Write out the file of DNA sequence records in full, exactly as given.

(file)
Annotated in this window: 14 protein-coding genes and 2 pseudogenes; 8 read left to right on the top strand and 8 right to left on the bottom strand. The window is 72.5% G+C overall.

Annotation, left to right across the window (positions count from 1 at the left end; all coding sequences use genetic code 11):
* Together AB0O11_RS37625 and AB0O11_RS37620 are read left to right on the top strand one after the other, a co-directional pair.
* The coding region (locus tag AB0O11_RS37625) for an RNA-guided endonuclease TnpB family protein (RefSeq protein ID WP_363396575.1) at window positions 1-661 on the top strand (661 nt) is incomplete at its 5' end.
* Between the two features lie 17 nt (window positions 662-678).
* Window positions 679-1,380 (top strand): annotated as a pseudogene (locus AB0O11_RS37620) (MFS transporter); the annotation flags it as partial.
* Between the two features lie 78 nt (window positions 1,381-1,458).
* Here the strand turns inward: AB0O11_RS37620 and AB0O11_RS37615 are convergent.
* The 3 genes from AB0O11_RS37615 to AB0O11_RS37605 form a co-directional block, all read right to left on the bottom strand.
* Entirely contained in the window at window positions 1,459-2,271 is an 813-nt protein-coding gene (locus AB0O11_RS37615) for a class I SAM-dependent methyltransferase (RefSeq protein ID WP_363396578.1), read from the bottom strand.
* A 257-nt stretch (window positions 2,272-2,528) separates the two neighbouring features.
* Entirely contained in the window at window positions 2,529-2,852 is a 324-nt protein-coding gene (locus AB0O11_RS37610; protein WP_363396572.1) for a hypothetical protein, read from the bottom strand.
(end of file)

Annotated in this window: 14 protein-coding genes and 2 pseudogenes; 8 read left to right on the top strand and 8 right to left on the bottom strand. The window is 72.5% G+C overall.

Annotation, left to right across the window (positions count from 1 at the left end; all coding sequences use genetic code 11):
* Together AB0O11_RS37625 and AB0O11_RS37620 are read left to right on the top strand one after the other, a co-directional pair.
* The coding region (locus tag AB0O11_RS37625) for an RNA-guided endonuclease TnpB family protein (RefSeq protein ID WP_363396575.1) at window positions 1-661 on the top strand (661 nt) is incomplete at its 5' end.
* Between the two features lie 17 nt (window positions 662-678).
* Window positions 679-1,380 (top strand): annotated as a pseudogene (locus AB0O11_RS37620) (MFS transporter); the annotation flags it as partial.
* Between the two features lie 78 nt (window positions 1,381-1,458).
* Here the strand turns inward: AB0O11_RS37620 and AB0O11_RS37615 are convergent.
* The 3 genes from AB0O11_RS37615 to AB0O11_RS37605 form a co-directional block, all read right to left on the bottom strand.
* Entirely contained in the window at window positions 1,459-2,271 is an 813-nt protein-coding gene (locus AB0O11_RS37615) for a class I SAM-dependent methyltransferase (RefSeq protein ID WP_363396578.1), read from the bottom strand.
* A 257-nt stretch (window positions 2,272-2,528) separates the two neighbouring features.
* Entirely contained in the window at window positions 2,529-2,852 is a 324-nt protein-coding gene (locus AB0O11_RS37610; protein WP_363396572.1) for a hypothetical protein, read from the bottom strand.